Young people, young Christians, young pastors: “Read! Read! Read some more!”

“Write this down,” said God to Moses and various prophets, as recorded in Holy Scripture.  If He wanted His story written, God surely intended it to be read.

I’m a reader.  I’m sure my mind exaggerates, but as a preteen, I recall feeling that I had read all the books in the Winston County Library in Double Springs, AL.  Furthermore, in those days, public libraries had bookmobiles–trucks equipped with small libraries, which made the rounds of the rural countryside.  It was a great arrangement.

Both my sons are avid readers; my daughter not so much. The reason:  We read constantly to our boys when they were little, but our daughter came to us from Korea when she was five. Sadly we missed those most influential years.

The sharpest people you know are readers; the dullest never crack a book.  My parents both read constantly. There was never a time in my growing up years when we did not take the newspaper, and sometimes more than one. In 2007, when God took our Dad the family had to cancel a half dozen subscriptions to magazines he was taking.  He was nearly 96.

At the moment, my bedside table holds books on Herbert Hoover, Leadership in Turbulent Times, The Battle of Britain, and the history of the Natchez Trace.  Six months ago, the list would have been composed of all westerns, and a week or two later several crime or mystery novels.  In my “office” (which looks a lot like our breakfast room!) to the left of the laptop are three study books on Revelation.  We are running over with books around here.  And I love it.

In her book, Leadership In Turbulent Times, historian Doris Kearns Goodwin tells how several presidents came to develop their gifts for influencing others and leading the nation.  Early on, with Abraham Lincoln, there was a love for books. She writes:

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About the time you start feeling good about your humility….

“God resists the proud, but gives grace to the humble” (James 4:6).  “Humble yourselves in the sight of the Lord, and He will lift you up” (James 4:10).

Humility is a strange bird.  If you think you have it, it’s a pretty good indication you don’t.  If you think you do not have it, it’s possible you do or that you do not.  Hard to tell.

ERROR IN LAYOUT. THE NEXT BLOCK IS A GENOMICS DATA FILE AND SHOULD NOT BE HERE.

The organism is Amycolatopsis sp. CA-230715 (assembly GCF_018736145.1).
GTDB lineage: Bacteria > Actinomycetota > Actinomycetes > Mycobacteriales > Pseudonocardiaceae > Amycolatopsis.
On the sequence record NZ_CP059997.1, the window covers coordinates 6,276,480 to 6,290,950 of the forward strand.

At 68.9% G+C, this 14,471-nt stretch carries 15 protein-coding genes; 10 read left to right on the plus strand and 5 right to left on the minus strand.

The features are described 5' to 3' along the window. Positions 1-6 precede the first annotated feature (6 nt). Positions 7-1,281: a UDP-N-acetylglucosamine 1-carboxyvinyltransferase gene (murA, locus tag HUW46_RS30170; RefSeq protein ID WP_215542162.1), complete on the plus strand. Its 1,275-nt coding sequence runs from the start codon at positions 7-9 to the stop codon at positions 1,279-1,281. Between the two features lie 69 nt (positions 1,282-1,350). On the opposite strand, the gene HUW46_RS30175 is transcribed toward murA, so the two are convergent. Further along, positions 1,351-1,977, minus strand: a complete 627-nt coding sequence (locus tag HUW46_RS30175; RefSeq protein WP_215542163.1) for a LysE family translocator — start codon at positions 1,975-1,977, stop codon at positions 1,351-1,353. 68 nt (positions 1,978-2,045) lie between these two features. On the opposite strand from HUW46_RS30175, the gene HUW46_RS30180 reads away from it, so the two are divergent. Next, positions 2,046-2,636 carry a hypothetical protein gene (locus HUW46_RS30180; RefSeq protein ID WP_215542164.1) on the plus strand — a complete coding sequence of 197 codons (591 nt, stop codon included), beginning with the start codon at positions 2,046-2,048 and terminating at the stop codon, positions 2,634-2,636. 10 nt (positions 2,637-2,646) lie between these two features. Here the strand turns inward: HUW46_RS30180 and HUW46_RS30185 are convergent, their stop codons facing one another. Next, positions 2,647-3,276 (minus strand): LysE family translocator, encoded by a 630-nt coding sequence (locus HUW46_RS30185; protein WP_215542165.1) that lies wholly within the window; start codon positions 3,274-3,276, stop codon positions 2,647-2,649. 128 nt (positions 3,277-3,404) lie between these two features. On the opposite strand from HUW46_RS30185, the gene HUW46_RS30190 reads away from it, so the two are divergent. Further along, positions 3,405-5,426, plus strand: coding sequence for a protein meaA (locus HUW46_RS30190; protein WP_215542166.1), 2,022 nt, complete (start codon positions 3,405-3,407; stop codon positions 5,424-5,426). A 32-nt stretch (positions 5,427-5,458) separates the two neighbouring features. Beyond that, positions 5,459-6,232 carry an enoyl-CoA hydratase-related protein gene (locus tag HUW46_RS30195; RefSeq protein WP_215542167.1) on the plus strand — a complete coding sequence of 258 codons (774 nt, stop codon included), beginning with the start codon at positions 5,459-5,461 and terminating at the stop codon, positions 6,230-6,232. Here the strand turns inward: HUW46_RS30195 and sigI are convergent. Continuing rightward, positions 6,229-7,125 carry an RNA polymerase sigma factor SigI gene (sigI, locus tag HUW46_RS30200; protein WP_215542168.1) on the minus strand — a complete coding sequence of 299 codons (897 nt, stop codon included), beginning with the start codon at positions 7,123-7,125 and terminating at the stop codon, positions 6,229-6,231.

Humility is known more by what it does and refuses to do, how it works and serves, and what it talks about and refuses to mention.  You can see it better in someone else than in yourself.

I said to 78-year-old Marguerite Briscoe, “You are the most Christ-like person I know.”  She said, “Oh honey, if you just knew.”  I was 45 years her junior at that moment, but am now the same age as she. And I do know.

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What to do with those wayward thoughts

“We are taking every thought captive to the obedience of Christ” (2 Corinthians 10:5). 

“Let the words of my mouth and the meditations of my heart be acceptable to Thee, O Lord, my Rock and my Redeemer” (Psalm 19:14).

The thought that flitted through my brain that night scares me to this day.

It had rained heavily the previous day, the kind of West Texas downpour they write books about.  Next morning, very early–4 am or something–I was leaving the Alto Frio Baptist Campground for a very long drive home (to central Mississippi).  Anyone familiar with that remote retreat facility knows that the main route calls for you to drive down a highway and then cross over to the primary highway.  Oddly, that crossover is a humble, one-lane road of perhaps half a mile.  The thing to bear in mind is that it crosses a small creek, and oddly, the bridge curves as it passes over the creek.  I made this drive several times during my few days at the camp speaking to senior adults, mostly to drive into the town of Leakey, Texas.

So, now it is pitch black out there, and as I am about to turn off the first highway and drive the small trail over to the main highway, I notice the entire area is flooded.  The whole area around the little road was completely submerged. Assuming the bridge was still there, it would be flooded also.

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“Compromise: Only the strongest can manage it!”